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 RR13. A Review of the Contemporary and Historical Management of 134 Patients with Splenic Artery Aneurysms

Dawn M. Coleman, Huiting Chen, Anna Eliassen, Shipra Arya, Enrique Criado, Jonathan L. Eliason, John Rectenwald, James C. Stanley
Vascular Surgery, Univ. of Michigan, Ann Arbor, MI.

OBJECTIVES: This study aims to examine the shifting trend in the management of true splenic artery aneurysms (SAA) in an endovascular (EV) era.
 
METHODS: A retrospective review of a single institution experience with SAA was performed. Medical records and imaging of 74 patients diagnosed with SAA between 1997-2012 were reviewed. This data was compared to a historical cohort of 60 patients managed before 1974.
 
RESULTS: A female predominance of 80% was noted, of which 65% of women were multiparous and 13% reported grand-multiparity (≥6 pregnancies). Mean age at diagnosis was 56 years (range 32-80). Mean aneurysm size at diagnosis was 2cm (range 0.8-3.5). Thirty-one patients (41%) were followed conservatively and demonstrated no growth by surveillance imaging. Forty-three patients underwent surgical intervention for rupture (n=2), symptoms (n=13) or size. Mean size at intervention was 2.2cm (range 0.8-3.7). Fifteen patients underwent open repair while 28 (including all ruptures) underwent EV embolization (n=26) or covered stent exclusion (n=2). In the open surgical cohort, 7 patients underwent aneurysmectomy, while 8 underwent aneurysmectomy with splenectomy. In the elective EV cohort, technical success was noted in all patients; both patients managed for rupture required either intra-operative or delayed conversion to splenectomy for hemodynamic instability and splenic infarction respectively. No major operative morbidity or mortality was identified following elective open or EV repair. No recurrence, aneurysm-related mortality or major morbidity was identified during a mean follow-up of 42 months (range 0-89).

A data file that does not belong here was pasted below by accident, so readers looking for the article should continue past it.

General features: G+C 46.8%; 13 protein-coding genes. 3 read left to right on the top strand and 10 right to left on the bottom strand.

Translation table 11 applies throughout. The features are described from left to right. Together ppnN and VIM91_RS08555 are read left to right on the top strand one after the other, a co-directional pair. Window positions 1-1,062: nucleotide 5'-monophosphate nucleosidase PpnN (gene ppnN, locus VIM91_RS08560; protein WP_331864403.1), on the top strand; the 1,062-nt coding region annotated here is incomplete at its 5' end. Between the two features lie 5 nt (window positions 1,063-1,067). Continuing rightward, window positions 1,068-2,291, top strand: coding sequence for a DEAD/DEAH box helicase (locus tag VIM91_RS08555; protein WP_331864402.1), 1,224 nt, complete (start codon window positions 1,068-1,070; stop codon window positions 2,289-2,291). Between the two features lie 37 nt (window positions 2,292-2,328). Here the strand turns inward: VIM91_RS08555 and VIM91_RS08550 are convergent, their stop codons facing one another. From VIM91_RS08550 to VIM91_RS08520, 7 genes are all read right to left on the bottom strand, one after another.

CONCLUSIONS: This contemporary experience is comparable to our historical experience in female predominance, aneurysm size at intervention, and post-operative morbidity and mortality justifying the current EV approach. There has been a reduction in grand multiparity by half (25% to 13%). Rupture remains a recognized risk which carries notable morbidity and mortality.
 
AUTHOR DISCLOSURES: S. Arya: Nothing to disclose; H. Chen: Nothing to disclose; D. M. Coleman: Nothing to disclose; E. Criado: Nothing to disclose; J. L. Eliason: Nothing to disclose; A. Eliassen: Nothing to disclose; J. Rectenwald: Nothing to disclose; J. C. Stanley: Nothing to disclose.
 
Posted April 2013

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